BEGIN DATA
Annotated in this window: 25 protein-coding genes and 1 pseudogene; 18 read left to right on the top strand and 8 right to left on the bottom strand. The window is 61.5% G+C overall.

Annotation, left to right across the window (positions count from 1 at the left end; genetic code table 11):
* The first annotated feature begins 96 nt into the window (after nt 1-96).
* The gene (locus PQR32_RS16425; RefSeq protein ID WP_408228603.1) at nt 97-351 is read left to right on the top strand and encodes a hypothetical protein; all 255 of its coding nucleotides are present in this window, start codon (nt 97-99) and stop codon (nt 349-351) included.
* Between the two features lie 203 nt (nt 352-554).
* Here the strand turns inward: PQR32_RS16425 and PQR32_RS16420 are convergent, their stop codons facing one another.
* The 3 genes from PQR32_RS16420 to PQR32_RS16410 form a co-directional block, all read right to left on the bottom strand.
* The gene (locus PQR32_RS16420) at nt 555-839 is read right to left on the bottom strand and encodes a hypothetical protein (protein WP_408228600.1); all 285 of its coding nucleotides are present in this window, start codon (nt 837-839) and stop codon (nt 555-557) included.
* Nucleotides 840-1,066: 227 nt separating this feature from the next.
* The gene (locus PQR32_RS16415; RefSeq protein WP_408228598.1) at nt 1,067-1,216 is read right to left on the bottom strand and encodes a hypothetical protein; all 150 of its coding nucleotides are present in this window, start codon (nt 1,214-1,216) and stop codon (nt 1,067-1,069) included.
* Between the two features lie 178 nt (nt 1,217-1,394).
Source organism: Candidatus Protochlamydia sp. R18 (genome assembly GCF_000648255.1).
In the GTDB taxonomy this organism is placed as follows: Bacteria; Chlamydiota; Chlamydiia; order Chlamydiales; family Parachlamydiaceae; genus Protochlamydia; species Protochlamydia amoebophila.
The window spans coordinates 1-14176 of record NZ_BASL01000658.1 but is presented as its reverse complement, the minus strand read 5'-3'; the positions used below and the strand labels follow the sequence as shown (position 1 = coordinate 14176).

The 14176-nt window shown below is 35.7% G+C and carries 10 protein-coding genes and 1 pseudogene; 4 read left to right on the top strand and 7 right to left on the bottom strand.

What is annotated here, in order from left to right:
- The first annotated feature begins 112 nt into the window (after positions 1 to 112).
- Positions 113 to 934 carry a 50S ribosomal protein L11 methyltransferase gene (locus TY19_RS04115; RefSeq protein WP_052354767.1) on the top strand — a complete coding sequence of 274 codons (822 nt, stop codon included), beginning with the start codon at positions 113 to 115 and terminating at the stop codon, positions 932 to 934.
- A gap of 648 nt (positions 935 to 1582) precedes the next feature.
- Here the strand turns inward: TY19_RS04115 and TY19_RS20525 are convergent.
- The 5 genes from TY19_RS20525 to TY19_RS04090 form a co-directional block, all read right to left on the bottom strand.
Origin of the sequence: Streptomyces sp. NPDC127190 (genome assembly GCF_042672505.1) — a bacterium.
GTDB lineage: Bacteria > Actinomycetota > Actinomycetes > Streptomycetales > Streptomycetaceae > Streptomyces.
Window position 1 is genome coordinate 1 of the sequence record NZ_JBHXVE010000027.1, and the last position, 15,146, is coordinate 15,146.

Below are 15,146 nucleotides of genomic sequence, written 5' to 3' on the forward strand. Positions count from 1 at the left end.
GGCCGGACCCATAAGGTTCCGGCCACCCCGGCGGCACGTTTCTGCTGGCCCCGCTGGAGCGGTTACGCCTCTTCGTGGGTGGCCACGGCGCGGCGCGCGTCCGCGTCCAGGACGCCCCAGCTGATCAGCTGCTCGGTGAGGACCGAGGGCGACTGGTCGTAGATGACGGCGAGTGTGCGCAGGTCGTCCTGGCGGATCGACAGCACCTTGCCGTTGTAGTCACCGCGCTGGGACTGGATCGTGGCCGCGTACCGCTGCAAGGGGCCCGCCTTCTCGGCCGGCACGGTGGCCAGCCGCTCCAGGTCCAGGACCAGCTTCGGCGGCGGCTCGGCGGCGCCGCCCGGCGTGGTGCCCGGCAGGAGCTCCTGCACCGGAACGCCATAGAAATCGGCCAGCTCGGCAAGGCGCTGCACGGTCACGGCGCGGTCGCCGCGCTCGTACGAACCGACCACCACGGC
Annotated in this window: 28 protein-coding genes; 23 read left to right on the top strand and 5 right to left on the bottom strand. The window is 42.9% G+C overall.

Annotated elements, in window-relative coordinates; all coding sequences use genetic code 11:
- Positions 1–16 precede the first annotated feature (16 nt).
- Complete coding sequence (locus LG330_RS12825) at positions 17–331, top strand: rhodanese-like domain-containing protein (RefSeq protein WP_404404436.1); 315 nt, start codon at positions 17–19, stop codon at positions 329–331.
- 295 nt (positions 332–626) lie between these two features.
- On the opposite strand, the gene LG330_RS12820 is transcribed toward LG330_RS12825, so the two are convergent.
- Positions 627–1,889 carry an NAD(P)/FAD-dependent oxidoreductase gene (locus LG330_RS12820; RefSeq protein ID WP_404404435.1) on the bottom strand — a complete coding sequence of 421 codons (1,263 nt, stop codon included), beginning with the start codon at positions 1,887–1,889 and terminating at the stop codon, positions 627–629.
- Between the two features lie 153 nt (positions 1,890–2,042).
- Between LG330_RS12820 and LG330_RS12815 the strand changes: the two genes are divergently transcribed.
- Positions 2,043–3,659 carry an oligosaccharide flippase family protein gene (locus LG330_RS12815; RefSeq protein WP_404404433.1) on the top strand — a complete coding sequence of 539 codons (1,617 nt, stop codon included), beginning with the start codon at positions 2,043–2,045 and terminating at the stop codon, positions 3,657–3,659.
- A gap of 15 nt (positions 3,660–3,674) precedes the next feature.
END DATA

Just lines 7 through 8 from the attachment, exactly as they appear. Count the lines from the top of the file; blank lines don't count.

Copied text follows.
* The 3 genes from PQR32_RS16420 to PQR32_RS16410 form a co-directional block, all read right to left on the bottom strand.
* The gene (locus PQR32_RS16420) at nt 555-839 is read right to left on the bottom strand and encodes a hypothetical protein (protein WP_408228600.1); all 285 of its coding nucleotides are present in this window, start codon (nt 837-839) and stop codon (nt 555-557) included.